Economic Performance and Political Outcomes: An Analysis of the 1995 Turkish Parliamentary Election Results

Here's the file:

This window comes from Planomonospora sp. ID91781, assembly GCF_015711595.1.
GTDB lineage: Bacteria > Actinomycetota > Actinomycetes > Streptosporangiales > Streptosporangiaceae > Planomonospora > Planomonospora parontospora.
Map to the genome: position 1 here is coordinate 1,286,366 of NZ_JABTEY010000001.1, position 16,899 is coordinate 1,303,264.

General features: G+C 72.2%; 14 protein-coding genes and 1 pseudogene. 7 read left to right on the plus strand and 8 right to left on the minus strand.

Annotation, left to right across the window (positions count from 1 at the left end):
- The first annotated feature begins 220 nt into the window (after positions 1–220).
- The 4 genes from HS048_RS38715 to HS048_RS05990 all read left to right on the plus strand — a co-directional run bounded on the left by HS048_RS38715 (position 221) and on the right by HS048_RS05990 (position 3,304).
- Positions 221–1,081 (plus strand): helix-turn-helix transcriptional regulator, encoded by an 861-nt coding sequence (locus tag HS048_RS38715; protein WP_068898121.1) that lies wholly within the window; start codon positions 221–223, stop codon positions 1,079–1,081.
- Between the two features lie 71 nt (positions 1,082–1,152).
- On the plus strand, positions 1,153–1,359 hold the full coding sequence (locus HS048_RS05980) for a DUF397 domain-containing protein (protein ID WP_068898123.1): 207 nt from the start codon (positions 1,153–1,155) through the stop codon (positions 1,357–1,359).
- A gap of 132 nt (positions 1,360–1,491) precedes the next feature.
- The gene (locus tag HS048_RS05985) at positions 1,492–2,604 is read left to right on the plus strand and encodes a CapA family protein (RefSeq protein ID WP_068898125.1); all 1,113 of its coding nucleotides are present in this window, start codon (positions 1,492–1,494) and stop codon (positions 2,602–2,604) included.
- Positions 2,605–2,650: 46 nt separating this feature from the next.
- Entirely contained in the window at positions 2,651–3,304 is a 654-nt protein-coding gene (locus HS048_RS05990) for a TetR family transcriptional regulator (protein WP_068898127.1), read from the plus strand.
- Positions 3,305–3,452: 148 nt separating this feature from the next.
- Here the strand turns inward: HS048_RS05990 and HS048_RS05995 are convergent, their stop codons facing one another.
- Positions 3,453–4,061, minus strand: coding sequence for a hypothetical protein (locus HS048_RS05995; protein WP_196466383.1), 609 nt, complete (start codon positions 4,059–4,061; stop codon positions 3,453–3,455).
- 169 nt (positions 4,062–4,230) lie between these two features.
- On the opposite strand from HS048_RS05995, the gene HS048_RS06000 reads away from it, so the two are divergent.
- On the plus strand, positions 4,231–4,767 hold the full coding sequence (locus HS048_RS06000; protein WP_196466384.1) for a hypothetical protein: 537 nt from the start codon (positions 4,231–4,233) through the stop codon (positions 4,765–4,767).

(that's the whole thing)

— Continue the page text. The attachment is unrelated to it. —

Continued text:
1995 Turkish parliamentary election was held almost under the conditions of a controlled experiment. The unique cross-section data pertaining to this election and the economic and political conditions surrounding it were utilized to study the relationship between the government’s economic performance and the vote shares of political parties. Turkish voters are found to be myopic, not looking back beyond the election year in assessing the government’s economic performance. A good performance is found to benefit the primary incumbent party at the expense of extremist opposition parties and a bad performance is found to benefit extremist opposition parties at the expense of the primary party in power. The junior party in a coalition government and the centrist opposition parties appear to be unaffected by the economic conditions. Evidence found is consistent with a strategic voting by the electorate, to diffuse power and/or to try parties and leaders that were not tried before or last tried a long time ago. These conclusions are essentially in conformity with the literature on other countries.
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